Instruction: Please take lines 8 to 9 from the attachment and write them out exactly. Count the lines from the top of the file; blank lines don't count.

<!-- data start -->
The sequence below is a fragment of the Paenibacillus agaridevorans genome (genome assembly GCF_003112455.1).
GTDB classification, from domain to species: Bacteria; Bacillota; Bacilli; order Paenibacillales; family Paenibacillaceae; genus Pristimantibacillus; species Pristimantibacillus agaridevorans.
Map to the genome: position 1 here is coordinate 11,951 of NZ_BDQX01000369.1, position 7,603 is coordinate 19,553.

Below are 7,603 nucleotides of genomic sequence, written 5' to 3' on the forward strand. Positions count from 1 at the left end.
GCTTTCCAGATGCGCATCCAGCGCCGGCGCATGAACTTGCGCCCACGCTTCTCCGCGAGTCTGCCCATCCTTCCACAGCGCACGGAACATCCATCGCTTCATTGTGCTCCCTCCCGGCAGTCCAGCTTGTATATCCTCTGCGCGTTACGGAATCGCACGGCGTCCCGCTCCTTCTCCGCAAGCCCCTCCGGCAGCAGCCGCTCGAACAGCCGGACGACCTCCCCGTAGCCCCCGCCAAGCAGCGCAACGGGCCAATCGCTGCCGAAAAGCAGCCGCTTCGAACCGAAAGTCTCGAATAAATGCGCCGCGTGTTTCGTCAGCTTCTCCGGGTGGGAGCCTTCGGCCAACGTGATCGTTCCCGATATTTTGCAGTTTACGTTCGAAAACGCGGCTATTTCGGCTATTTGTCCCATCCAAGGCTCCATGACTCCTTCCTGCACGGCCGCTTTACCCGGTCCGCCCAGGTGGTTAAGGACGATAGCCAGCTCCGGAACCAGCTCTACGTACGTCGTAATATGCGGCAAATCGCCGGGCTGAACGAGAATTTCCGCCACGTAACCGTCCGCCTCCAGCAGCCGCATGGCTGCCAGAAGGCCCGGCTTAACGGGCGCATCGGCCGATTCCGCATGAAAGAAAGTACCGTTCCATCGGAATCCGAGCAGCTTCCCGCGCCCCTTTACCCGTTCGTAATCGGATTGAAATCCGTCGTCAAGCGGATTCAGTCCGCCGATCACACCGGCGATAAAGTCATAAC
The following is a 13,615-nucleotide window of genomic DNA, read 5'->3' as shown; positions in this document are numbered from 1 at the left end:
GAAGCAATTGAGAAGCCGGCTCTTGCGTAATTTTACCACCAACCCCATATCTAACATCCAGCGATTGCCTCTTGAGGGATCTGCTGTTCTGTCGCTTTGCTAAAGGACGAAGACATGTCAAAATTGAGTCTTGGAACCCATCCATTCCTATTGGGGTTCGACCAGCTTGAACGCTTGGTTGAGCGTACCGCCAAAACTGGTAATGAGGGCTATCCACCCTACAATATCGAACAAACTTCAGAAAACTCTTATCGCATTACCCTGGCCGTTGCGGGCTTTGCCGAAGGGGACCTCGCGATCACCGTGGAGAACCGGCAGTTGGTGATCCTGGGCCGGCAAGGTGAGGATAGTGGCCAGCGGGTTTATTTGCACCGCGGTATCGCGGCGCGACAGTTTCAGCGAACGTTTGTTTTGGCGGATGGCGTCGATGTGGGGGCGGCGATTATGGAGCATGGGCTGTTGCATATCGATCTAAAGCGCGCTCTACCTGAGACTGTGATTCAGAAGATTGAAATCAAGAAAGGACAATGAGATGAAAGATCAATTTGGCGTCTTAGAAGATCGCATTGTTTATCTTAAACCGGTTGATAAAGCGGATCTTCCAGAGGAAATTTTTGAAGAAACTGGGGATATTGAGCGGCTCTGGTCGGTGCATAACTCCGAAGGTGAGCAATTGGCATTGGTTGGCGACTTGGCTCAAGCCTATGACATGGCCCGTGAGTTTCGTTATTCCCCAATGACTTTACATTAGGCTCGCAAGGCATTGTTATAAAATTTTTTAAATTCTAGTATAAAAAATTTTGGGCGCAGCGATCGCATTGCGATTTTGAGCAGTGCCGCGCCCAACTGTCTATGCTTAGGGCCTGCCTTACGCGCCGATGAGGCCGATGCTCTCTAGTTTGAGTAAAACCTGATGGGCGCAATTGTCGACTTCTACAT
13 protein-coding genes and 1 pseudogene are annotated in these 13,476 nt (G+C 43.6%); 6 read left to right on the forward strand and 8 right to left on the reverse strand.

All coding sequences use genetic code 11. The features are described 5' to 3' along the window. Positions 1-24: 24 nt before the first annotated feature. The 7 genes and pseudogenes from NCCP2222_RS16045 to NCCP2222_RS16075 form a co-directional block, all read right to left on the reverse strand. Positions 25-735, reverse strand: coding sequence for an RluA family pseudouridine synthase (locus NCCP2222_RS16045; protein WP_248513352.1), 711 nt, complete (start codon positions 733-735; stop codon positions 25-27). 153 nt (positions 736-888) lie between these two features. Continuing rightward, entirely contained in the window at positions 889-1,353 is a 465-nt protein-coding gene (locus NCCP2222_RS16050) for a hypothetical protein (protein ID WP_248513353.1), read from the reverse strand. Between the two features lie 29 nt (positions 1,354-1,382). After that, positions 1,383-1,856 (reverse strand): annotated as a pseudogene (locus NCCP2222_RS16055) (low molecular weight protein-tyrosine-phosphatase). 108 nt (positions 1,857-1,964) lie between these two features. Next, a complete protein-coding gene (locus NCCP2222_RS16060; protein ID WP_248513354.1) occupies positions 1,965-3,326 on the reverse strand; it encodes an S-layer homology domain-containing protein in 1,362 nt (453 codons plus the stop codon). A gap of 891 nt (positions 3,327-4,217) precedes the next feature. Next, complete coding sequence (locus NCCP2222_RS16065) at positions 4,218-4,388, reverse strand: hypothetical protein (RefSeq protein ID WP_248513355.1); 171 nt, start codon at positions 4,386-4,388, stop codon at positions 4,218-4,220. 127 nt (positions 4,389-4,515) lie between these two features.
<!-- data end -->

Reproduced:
13 protein-coding genes and 1 pseudogene are annotated in these 13,476 nt (G+C 43.6%); 6 read left to right on the forward strand and 8 right to left on the reverse strand.

All coding sequences use genetic code 11. The features are described 5' to 3' along the window. Positions 1-24: 24 nt before the first annotated feature. The 7 genes and pseudogenes from NCCP2222_RS16045 to NCCP2222_RS16075 form a co-directional block, all read right to left on the reverse strand. Positions 25-735, reverse strand: coding sequence for an RluA family pseudouridine synthase (locus NCCP2222_RS16045; protein WP_248513352.1), 711 nt, complete (start codon positions 733-735; stop codon positions 25-27). 153 nt (positions 736-888) lie between these two features. Continuing rightward, entirely contained in the window at positions 889-1,353 is a 465-nt protein-coding gene (locus NCCP2222_RS16050) for a hypothetical protein (protein ID WP_248513353.1), read from the reverse strand. Between the two features lie 29 nt (positions 1,354-1,382). After that, positions 1,383-1,856 (reverse strand): annotated as a pseudogene (locus NCCP2222_RS16055) (low molecular weight protein-tyrosine-phosphatase). 108 nt (positions 1,857-1,964) lie between these two features. Next, a complete protein-coding gene (locus NCCP2222_RS16060; protein ID WP_248513354.1) occupies positions 1,965-3,326 on the reverse strand; it encodes an S-layer homology domain-containing protein in 1,362 nt (453 codons plus the stop codon). A gap of 891 nt (positions 3,327-4,217) precedes the next feature. Next, complete coding sequence (locus NCCP2222_RS16065) at positions 4,218-4,388, reverse strand: hypothetical protein (RefSeq protein ID WP_248513355.1); 171 nt, start codon at positions 4,386-4,388, stop codon at positions 4,218-4,220. 127 nt (positions 4,389-4,515) lie between these two features.